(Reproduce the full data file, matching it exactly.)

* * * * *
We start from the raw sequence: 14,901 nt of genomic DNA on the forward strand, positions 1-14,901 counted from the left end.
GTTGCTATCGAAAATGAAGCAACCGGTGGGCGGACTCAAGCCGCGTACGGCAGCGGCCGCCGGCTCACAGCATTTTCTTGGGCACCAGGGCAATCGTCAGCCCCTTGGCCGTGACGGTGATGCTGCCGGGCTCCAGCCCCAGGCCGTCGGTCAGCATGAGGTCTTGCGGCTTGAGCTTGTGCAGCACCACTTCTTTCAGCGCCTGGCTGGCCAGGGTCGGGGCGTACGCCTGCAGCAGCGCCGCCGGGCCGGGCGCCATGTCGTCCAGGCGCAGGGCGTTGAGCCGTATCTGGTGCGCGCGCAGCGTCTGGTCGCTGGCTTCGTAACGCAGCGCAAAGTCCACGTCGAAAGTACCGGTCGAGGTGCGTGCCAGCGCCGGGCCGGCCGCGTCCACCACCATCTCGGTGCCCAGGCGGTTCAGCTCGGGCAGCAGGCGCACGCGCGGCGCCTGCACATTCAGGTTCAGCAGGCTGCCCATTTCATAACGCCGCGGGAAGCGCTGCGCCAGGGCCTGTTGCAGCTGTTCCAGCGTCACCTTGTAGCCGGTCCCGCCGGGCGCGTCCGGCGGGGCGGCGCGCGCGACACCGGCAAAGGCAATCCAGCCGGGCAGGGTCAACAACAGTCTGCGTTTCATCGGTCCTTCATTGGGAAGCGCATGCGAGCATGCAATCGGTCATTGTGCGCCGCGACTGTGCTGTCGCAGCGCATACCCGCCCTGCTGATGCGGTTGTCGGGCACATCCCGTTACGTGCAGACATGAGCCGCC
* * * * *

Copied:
We start from the raw sequence: 14,901 nt of genomic DNA on the forward strand, positions 1-14,901 counted from the left end.
GTTGCTATCGAAAATGAAGCAACCGGTGGGCGGACTCAAGCCGCGTACGGCAGCGGCCGCCGGCTCACAGCATTTTCTTGGGCACCAGGGCAATCGTCAGCCCCTTGGCCGTGACGGTGATGCTGCCGGGCTCCAGCCCCAGGCCGTCGGTCAGCATGAGGTCTTGCGGCTTGAGCTTGTGCAGCACCACTTCTTTCAGCGCCTGGCTGGCCAGGGTCGGGGCGTACGCCTGCAGCAGCGCCGCCGGGCCGGGCGCCATGTCGTCCAGGCGCAGGGCGTTGAGCCGTATCTGGTGCGCGCGCAGCGTCTGGTCGCTGGCTTCGTAACGCAGCGCAAAGTCCACGTCGAAAGTACCGGTCGAGGTGCGTGCCAGCGCCGGGCCGGCCGCGTCCACCACCATCTCGGTGCCCAGGCGGTTCAGCTCGGGCAGCAGGCGCACGCGCGGCGCCTGCACATTCAGGTTCAGCAGGCTGCCCATTTCATAACGCCGCGGGAAGCGCTGCGCCAGGGCCTGTTGCAGCTGTTCCAGCGTCACCTTGTAGCCGGTCCCGCCGGGCGCGTCCGGCGGGGCGGCGCGCGCGACACCGGCAAAGGCAATCCAGCCGGGCAGGGTCAACAACAGTCTGCGTTTCATCGGTCCTTCATTGGGAAGCGCATGCGAGCATGCAATCGGTCATTGTGCGCCGCGACTGTGCTGTCGCAGCGCATACCCGCCCTGCTGATGCGGTTGTCGGGCACATCCCGTTACGTGCAGACATGAGCCGCC